Category Archives: dessert
I’m gracefully resigning my self to the crisp cold sunny days of Fall, and beginning to look forward to the seasonal bounty that the season brings along, The bright colored winter squashes & pumpkins, the gemstone colored cranberries, Persimmons, pomegranates..and the list goes on.
The recipe for this post ironically uses none of these, relying instead on a canned ingredient. Yep, I’m referring to the good ol’ canned pumpkin that makes its appearance around now.
Its convenience lies in the fact that the texture and flavor is consistent and pleasantly enough it wasn’t too sweet, which meant that I could use the contents from the same can in a dessert as well as a savory spinach curry.
Back to the ‘Cheeseless’ Cheesecake: I’d first tried Raghavan Iyer’s recipe for the 10 lb Cherry Challenge that was hosted by Oxo . The dessert is basically a classic Bengali bhapa Doi , a steamed yogurt that is flavored with cardamom. This time around, I tweaked the recipe with the addition of pumpkin puree and a spice blend of cardamom, cloves and cinnamon.
Cheeseless Pumpkin cheesecake (Recipe inspired and adapted from Indian Cooking Unfolded by Raghavan Iyer)
2 1/2 cup plain low fat Greek yogurt
1/2 cup Pumpkin puree
1 can condensed milk
1/2 – 3/4 teaspoon spice blend* (as per taste) -see the note below the recipe for instructions
18-20 strands saffron
8-10 Pistachios for garnish (optional, leave out if concerned about nut allergies)
9 ramekins (4.0 oz / 1/2 cup volume)
Plenty of boiling hot water in a kettle
Preheat the oven to 350 F.
Combine the yogurt, condensed milk, spice blend and the pumpkin puree in a mixing bowl and whisk to thoroughly combine
Ladle the mixture evenly into the ramekins. Garnish each bowl with 2 strands of saffron and microplane the pistachio over the mix. Place the ramekins in a large baking pan. Fill the baking pan with about 3/4th inch of the hot water.
Place the water bath into the oven. Bake for 30 minutes. Remove from the oven, allow to cool and refrigerate for atleast 2 hours prior to serving. Garnish with a piece of sugar glass ** and serve chilled.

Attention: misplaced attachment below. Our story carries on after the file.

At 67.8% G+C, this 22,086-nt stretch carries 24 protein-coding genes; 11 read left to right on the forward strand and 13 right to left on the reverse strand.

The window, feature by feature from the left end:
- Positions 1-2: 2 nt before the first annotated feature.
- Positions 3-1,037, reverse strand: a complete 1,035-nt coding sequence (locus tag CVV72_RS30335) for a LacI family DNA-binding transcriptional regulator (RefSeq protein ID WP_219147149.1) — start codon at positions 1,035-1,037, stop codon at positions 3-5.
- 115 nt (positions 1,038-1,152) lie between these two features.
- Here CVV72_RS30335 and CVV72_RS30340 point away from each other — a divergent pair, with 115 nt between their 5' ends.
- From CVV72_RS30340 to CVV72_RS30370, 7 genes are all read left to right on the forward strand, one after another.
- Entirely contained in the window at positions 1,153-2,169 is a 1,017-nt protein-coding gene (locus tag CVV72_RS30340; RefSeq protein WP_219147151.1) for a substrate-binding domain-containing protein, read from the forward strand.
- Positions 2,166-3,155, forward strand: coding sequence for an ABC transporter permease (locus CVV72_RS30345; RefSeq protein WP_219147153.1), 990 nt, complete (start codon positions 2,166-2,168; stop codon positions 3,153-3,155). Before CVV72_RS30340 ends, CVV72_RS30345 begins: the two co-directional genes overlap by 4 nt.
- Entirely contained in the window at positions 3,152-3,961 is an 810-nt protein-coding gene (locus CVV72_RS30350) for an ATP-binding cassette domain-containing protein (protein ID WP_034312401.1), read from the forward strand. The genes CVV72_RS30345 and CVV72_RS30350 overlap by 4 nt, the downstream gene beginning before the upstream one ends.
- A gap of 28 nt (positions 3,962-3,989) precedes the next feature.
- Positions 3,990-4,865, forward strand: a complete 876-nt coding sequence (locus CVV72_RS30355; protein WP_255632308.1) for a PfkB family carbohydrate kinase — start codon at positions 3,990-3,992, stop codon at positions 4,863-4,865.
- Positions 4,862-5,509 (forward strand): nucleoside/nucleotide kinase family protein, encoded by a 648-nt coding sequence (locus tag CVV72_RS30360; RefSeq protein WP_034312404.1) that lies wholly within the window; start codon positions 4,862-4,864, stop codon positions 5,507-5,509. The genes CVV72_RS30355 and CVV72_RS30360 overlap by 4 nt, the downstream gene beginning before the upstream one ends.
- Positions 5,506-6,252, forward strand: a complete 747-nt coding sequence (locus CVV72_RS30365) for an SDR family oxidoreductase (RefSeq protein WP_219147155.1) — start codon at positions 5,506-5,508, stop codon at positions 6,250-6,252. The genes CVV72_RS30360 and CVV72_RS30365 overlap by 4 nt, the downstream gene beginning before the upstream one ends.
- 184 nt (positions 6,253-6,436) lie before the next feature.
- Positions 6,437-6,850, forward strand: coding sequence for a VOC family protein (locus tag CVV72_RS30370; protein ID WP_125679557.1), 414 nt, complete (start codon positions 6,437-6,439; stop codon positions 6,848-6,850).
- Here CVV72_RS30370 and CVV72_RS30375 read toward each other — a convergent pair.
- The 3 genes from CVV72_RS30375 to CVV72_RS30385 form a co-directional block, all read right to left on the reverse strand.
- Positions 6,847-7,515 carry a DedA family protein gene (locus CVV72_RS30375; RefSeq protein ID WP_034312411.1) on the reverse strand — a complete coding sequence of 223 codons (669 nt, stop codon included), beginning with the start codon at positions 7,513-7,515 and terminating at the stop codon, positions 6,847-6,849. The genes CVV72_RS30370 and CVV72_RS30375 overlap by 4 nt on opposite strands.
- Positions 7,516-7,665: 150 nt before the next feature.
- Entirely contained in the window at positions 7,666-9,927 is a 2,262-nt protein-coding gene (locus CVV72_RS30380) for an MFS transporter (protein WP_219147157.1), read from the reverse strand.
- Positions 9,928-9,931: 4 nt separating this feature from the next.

** Sugar glass
In a saucepan, combine 1 cup of sugar and 2 table spoons of water.
Bring to a boil to completely dissolve, keep stirring with a wooden spoon, lower the heat and allow the sugar to cook down beyond the hard crack stage. Keep 2 sheets of silpat silicone mats next to you on the counter. Once the sugar solution begins to turn a light amber, remove it from the heat. Allow the sugar to cease bubbling. Carefully dip the wooden spoon into the molten sugar and drizzle the liquid onto the silicone mats, making random criss cross patterns. Allow to cool completely before gently breaking the pieces. store the pieces in an airtight jar.
2 cardamoms pods (just the seeds)
1/2 teaspoon powdered cinnamon
1/8 teaspoon powdered nutmeg
Combine all the ingredients and crush to a fine powder using a mortar & pestle. Use the required quantity of the blend.
Crepes.. Those delicate lacy handkerchief thin wisps of cooked batter, slathered with delicious Nutella, the kind of stuff that seems to be possible to savor & enjoy in restaurants , food trucks and any other food establishments, EXCEPT the home!
To be honest, I’ve never attempted making a French crepe, or entertained the possibility of even trying. For one thing, my neurotic avoidance of using eggs and second, the general aura of the whole crepe making process. The egg phobia thankfully, seems to be getting relegated to the past, with credit going to OXO for getting me to try some of their egg related tools. The recipes are slotted for future posts.
I’ve been a fan of OXO tools ever since my dad bought me a pair of OXO knives while settling me in Grad school at NYU (sometime in the last century). over the years, I’ve added a vast array of OXO tools to my collection and have never been disappointed with ANY of my purchases. SO when OXO sent out a set of their latest tools for working with eggs, I was more than happy to put the tools to good use. I already had an egg beater in my arsenal and OXO has graciously let me give away the one they sent me to one lucky reader in the US of A.